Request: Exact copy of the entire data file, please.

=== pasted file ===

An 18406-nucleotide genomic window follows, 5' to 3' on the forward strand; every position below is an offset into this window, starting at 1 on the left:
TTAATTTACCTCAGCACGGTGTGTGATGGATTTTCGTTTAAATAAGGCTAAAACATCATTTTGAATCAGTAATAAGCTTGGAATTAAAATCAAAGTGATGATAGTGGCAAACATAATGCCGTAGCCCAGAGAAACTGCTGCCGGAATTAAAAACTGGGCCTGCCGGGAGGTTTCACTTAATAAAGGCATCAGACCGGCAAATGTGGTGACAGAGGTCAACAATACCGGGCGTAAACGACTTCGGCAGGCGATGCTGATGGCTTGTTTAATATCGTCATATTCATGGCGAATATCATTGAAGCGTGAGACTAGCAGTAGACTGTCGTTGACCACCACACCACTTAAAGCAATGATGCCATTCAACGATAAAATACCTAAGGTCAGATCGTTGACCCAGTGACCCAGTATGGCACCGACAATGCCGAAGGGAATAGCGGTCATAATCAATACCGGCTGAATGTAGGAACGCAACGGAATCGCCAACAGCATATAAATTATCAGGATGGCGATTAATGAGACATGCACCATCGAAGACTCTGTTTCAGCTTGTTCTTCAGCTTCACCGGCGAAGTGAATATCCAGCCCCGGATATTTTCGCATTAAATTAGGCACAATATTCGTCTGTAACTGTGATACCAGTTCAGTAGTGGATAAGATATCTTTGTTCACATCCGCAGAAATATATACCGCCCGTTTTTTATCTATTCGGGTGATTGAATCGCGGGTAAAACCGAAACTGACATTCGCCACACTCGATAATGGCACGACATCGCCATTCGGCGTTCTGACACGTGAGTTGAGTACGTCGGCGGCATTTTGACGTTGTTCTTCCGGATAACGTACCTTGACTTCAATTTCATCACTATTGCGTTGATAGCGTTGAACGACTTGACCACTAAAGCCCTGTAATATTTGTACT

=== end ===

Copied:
An 18406-nucleotide genomic window follows, 5' to 3' on the forward strand; every position below is an offset into this window, starting at 1 on the left:
TTAATTTACCTCAGCACGGTGTGTGATGGATTTTCGTTTAAATAAGGCTAAAACATCATTTTGAATCAGTAATAAGCTTGGAATTAAAATCAAAGTGATGATAGTGGCAAACATAATGCCGTAGCCCAGAGAAACTGCTGCCGGAATTAAAAACTGGGCCTGCCGGGAGGTTTCACTTAATAAAGGCATCAGACCGGCAAATGTGGTGACAGAGGTCAACAATACCGGGCGTAAACGACTTCGGCAGGCGATGCTGATGGCTTGTTTAATATCGTCATATTCATGGCGAATATCATTGAAGCGTGAGACTAGCAGTAGACTGTCGTTGACCACCACACCACTTAAAGCAATGATGCCATTCAACGATAAAATACCTAAGGTCAGATCGTTGACCCAGTGACCCAGTATGGCACCGACAATGCCGAAGGGAATAGCGGTCATAATCAATACCGGCTGAATGTAGGAACGCAACGGAATCGCCAACAGCATATAAATTATCAGGATGGCGATTAATGAGACATGCACCATCGAAGACTCTGTTTCAGCTTGTTCTTCAGCTTCACCGGCGAAGTGAATATCCAGCCCCGGATATTTTCGCATTAAATTAGGCACAATATTCGTCTGTAACTGTGATACCAGTTCAGTAGTGGATAAGATATCTTTGTTCACATCCGCAGAAATATATACCGCCCGTTTTTTATCTATTCGGGTGATTGAATCGCGGGTAAAACCGAAACTGACATTCGCCACACTCGATAATGGCACGACATCGCCATTCGGCGTTCTGACACGTGAGTTGAGTACGTCGGCGGCATTTTGACGTTGTTCTTCCGGATAACGTACCTTGACTTCAATTTCATCACTATTGCGTTGATAGCGTTGAACGACTTGACCACTAAAGCCCTGTAATATTTGTACT